June 13, 2013 at 1:09 PM ET
It's often said that money corrupts. But a new study says that just the thought of getting cash will do the trick.
The report by University of Utah and Harvard researchers found that individuals who could gain monetarily through unethical behavior were more likely to demonstrate that behavior than those who weren't offered a financial gain.
"We were interested in why good people would do bad behavior," said Kristin Smith-Crowe, a management professor and co-author of the study released last month. "We certainly found that the love of money is corrupting and just the mere exposure to it makes people do bad things."
Using 324 undergraduate students from the university, Smith-Crowe and her colleagues conducted four separate "games" in two different groups. One group was told of a financial reward for the behavior, the other was told there was no financial reward for doing the same behavior.
In one game, students were presented with a series of scenarios in which an unethical act was committed. They were asked how likely they would be to engage in the same unethical acts for money. (The other group was asked the same question without the monetary reward.)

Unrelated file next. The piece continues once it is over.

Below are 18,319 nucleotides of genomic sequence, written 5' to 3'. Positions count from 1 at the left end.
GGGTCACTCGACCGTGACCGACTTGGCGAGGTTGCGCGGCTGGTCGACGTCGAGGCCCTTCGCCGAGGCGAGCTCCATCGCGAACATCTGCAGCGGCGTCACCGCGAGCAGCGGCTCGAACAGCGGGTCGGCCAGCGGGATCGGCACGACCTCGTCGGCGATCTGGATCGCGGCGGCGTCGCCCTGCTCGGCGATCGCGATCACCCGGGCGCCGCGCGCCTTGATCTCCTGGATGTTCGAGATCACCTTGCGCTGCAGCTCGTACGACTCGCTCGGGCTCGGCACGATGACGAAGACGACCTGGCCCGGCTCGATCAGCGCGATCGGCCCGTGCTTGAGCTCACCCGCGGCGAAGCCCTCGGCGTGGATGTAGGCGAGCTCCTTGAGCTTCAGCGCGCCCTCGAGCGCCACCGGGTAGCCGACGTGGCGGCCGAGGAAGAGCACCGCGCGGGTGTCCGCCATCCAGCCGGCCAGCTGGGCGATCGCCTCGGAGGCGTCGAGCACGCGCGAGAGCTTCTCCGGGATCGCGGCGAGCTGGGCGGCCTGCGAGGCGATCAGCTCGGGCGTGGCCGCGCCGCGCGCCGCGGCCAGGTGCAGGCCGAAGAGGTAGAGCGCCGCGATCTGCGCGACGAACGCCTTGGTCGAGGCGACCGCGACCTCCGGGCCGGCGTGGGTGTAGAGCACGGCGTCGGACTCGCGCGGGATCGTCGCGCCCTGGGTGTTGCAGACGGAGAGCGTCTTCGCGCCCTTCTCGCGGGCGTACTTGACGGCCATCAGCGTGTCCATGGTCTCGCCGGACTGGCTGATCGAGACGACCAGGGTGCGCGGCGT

In another, they played a "deception game," in which a group could earn more money by lying rather than telling the truth. (No reward to the second group for lying.)
The third game presented the students with a scenario in which they could choose to hire a candidate who promises to share insider information on a competitor if hired. (No insider information on the decision to hire someone for the second group.)
In the final trial, students engaged in a performance task in which they could earn more money by being dishonest rather than being honest. (Again, no reward to the second group for being dishonest.)
The study found that participants who were told they could earn money were more likely to demonstrate unethical intentions, decisions, and behavior than the students in the separate controlled condition— without the possibility of a financial reward.
"The study didn't ask people to do horrible acts; there were more mundane like stealing office supplies," Smith-Crowe said.
"But it just shows how insidious this can be. These were normal people and this is something we can all be affected by," she said.
Smith-Crowe said that participants promised money set aside moral issues when making a hypothetical business decision.
"They completely lost track of everything else except pursuing their self-interests," Smith-Crowe added. "They focused on the cost benefit of their decisions rather than how it might affect other people."
This study is not the last word on the issue.
"The next question is how business decisions can be framed so that money won't be corrupting," Smith-Crowe said. "We're looking into that. We hope there's a positive story out there."
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